RICHARDSON, Texas (August 3, 2005) — Dr. R. David Edmunds, a professor of American history in the School of Arts and Humanities at The University of Texas at Dallas (UTD), has been named president of the prestigious Western History Association.
As president, Edmunds will focus on the association’s main goal — promoting the study of the North American West. He will assume the office next year and will serve as president-elect until then.
Edmunds, who joined UTD in 1998 and holds the Anne and Chester Watson Chair in History, conducts research about the history of Native American people, focusing in particular on biographies. He also has studied the history of the Indian people of the Great Lakes region, the Ohio Valley and Oklahoma.
Edmunds has written or edited 10 books and more than 100 articles or essays that have appeared in journals or other scholarly publications. Of his books, several have received awards. The Potawatomis: Keepers of the Fire won the Francis Parkman Prize in 1978, The Shawnee Prophet was awarded the Ohioana Prize for Biography in 1984 and The Fox Wars: The Mesquakie Challenge to New France (co-authored by Joseph L. Peyser) received the Heggoy Prize from the French Colonial Historical Society.
Edmunds has served as a consultant to museums, documentary film producers and commercial and university presses. During the past two decades, he also has worked as a historical consultant on behalf of tribal governments in major land cases against both state and local governments.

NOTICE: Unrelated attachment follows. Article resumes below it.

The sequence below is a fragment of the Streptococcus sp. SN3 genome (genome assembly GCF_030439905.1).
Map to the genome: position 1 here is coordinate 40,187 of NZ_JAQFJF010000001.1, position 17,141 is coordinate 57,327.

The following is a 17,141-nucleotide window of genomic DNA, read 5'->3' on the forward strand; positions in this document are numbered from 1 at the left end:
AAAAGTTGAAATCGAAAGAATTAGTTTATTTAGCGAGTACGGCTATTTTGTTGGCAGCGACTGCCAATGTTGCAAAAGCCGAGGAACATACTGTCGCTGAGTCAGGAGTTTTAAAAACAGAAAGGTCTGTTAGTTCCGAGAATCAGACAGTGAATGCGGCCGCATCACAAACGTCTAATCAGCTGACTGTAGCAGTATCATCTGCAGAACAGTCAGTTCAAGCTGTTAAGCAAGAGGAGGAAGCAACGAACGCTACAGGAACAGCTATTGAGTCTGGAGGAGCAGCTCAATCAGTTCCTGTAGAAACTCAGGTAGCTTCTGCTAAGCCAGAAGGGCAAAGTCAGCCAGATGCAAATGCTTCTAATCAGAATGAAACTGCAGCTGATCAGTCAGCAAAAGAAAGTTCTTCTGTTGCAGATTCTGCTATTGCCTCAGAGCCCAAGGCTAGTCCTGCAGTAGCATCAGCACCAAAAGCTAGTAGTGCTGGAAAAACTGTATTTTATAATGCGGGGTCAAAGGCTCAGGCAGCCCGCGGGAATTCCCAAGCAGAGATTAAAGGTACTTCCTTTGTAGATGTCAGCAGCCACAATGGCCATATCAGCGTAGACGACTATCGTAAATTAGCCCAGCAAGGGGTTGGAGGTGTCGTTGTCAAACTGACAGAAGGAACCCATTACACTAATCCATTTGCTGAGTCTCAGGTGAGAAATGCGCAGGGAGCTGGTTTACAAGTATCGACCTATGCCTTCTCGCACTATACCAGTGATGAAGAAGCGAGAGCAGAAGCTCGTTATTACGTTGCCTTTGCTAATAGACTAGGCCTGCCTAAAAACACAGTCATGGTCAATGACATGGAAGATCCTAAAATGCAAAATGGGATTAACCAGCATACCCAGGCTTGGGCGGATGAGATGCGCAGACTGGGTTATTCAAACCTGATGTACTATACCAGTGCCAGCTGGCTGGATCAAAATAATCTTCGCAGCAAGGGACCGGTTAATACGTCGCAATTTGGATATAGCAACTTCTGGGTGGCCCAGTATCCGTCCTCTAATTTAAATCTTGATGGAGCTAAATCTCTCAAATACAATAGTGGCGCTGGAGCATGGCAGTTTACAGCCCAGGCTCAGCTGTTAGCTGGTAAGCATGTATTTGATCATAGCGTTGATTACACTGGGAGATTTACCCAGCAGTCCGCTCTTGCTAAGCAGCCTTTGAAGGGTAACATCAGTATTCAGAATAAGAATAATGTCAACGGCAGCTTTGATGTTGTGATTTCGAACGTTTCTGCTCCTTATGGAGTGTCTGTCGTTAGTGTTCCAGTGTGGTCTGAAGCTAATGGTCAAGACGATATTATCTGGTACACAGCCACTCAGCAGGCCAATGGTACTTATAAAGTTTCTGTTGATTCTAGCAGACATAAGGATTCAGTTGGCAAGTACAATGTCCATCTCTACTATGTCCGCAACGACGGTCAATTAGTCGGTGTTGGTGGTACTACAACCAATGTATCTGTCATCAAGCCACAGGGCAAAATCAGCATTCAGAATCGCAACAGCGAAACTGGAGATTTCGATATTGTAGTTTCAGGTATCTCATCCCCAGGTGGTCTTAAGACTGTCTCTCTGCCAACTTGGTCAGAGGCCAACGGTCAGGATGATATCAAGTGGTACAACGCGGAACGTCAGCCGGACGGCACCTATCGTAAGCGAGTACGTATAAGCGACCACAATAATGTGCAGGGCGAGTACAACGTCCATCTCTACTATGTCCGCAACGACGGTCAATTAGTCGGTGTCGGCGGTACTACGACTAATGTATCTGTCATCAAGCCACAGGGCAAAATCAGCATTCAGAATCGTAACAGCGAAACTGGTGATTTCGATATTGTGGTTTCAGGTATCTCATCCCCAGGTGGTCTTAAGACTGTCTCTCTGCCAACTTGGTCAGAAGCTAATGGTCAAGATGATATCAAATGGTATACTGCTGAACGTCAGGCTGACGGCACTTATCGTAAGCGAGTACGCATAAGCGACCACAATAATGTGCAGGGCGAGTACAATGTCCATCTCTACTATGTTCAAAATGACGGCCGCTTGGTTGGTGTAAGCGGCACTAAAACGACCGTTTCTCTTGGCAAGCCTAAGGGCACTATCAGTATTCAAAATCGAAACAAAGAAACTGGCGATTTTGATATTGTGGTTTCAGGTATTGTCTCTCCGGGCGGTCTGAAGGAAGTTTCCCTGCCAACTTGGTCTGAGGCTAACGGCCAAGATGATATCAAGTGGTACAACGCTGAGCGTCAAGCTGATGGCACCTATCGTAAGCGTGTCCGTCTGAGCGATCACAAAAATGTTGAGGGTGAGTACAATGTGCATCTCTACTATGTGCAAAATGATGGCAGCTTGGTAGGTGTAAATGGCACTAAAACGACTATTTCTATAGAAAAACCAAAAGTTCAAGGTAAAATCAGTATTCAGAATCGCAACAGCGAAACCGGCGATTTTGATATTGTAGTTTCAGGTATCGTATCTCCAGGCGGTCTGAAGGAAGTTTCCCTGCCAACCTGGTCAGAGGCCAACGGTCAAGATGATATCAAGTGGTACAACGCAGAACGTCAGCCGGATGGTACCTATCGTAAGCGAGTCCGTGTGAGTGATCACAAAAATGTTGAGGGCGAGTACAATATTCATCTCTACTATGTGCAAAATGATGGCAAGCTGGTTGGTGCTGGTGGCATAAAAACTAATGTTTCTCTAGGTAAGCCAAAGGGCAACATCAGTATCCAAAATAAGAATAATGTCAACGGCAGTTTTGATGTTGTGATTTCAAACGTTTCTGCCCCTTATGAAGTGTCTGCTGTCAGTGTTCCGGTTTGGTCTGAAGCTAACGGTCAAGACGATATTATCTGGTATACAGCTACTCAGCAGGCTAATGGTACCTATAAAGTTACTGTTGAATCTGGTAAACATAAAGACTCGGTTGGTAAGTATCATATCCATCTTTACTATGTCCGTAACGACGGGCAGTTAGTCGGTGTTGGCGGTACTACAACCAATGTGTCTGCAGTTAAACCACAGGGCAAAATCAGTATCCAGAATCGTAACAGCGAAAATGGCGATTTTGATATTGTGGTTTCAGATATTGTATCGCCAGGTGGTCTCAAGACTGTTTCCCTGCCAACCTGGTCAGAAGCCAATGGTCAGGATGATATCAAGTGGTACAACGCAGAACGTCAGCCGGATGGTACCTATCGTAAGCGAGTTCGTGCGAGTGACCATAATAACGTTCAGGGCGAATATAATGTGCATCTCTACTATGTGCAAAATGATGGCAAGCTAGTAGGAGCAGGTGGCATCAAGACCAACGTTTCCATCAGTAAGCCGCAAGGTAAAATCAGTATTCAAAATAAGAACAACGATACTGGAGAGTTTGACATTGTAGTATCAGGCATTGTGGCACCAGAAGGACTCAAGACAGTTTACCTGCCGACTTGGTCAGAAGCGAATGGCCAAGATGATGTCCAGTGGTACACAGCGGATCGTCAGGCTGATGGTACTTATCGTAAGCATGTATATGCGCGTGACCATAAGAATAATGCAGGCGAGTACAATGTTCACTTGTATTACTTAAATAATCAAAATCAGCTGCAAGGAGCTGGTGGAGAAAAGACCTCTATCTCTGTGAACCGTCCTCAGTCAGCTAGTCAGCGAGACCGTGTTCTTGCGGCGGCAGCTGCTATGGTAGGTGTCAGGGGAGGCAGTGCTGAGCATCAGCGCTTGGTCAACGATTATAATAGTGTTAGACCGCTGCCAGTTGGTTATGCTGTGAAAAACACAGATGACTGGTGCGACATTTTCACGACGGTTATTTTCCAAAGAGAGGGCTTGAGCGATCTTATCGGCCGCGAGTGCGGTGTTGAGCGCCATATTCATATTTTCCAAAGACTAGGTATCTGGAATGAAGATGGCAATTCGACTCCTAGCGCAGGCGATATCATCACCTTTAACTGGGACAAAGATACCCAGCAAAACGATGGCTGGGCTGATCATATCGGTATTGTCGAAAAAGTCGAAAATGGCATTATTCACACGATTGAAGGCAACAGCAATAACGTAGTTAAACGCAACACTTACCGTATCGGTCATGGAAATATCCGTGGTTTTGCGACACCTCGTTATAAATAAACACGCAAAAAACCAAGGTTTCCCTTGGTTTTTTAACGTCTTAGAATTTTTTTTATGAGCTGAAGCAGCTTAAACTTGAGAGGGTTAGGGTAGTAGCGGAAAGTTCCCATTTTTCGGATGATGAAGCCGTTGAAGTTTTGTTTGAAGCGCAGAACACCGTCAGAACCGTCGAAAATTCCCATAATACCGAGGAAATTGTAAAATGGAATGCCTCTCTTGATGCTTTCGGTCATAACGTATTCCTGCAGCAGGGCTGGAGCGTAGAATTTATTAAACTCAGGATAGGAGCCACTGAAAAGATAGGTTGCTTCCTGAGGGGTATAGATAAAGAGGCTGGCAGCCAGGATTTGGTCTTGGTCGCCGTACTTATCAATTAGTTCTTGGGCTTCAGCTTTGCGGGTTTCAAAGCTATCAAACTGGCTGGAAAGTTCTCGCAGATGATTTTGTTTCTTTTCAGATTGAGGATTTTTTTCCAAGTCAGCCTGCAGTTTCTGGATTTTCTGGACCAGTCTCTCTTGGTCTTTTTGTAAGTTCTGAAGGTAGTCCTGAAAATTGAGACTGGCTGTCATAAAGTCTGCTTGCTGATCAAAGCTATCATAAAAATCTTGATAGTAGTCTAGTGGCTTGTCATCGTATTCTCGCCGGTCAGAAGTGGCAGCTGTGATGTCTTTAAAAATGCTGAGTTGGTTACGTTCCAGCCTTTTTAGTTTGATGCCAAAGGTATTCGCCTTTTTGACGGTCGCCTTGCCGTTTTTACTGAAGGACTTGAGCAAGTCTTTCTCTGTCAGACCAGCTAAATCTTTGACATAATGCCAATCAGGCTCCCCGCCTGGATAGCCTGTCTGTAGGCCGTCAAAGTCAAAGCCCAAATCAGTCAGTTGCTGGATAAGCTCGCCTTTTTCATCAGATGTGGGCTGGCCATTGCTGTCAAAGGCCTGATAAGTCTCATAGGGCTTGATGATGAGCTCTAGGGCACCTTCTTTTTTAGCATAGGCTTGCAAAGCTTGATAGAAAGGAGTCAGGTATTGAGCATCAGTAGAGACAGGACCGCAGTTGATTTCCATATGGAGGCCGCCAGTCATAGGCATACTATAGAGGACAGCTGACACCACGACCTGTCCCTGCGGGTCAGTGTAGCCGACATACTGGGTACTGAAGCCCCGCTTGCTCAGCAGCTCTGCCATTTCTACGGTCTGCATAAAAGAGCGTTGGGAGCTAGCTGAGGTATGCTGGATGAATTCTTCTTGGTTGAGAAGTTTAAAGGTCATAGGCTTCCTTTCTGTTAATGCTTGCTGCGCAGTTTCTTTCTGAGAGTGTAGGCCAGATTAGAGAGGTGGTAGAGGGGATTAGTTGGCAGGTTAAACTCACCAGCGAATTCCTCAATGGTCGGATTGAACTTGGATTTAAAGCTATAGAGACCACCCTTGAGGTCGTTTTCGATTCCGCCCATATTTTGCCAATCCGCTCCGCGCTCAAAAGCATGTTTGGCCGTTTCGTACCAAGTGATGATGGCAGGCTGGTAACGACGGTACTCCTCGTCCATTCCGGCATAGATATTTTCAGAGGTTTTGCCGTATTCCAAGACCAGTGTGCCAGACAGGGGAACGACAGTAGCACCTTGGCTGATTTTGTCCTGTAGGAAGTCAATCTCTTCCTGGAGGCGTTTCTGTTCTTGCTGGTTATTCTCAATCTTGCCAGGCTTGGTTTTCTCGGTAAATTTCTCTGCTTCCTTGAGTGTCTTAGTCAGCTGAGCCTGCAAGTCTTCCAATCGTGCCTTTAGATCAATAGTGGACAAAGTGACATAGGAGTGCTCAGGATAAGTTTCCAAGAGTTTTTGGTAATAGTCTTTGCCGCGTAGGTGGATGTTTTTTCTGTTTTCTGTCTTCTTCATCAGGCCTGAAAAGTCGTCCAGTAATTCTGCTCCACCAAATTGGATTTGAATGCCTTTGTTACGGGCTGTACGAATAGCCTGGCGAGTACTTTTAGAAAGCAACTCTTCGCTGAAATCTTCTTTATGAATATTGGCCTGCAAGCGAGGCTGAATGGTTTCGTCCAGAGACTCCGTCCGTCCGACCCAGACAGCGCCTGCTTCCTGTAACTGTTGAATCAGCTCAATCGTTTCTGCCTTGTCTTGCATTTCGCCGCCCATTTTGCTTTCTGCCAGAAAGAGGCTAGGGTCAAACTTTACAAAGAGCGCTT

Edmunds’ research has been supported through grants or fellowships from the Ford Foundation, the Newberry Library, the National Endowment for the Humanities, the American Council of Learned Societies, the Guggenheim Foundation, Texas Christian University Research Foundation, Indiana University and UTD. In 1985, he was named “Honorary Tribal Historian” of the Citizen Band Potawatomi Nation, and in 1998 he received the Award of Merit from the American Indian Historians Association. In 2002-2003, he served as the president of the American Society for Ethnohistory.
Prior to joining UTD, Edmunds taught at the University of Wyoming, Texas Christian University and Indiana University. He also has served as a visiting professor at several universities.
Edmunds received his Bachelor of Arts degree from Milliken University, a Master of Arts degree from Illinois State University and a Ph.D. from the University of Oklahoma.
The Western History Association, which as established in 1961, currently is housed on the campus of the University of New Mexico.
The University of Texas at Dallas, located at the convergence of Richardson, Plano and Dallas in the heart of the complex of major multinational technology corporations known as the Telecom Corridor®, enrolls more than 14,000 students. The school’s freshman class traditionally stands at the forefront of Texas state universities in terms of average SAT scores. The university offers a broad assortment of bachelor’s, master’s and doctoral degree programs. For additional information about UTD, please visit the university’s web site at www.utdallas.edu.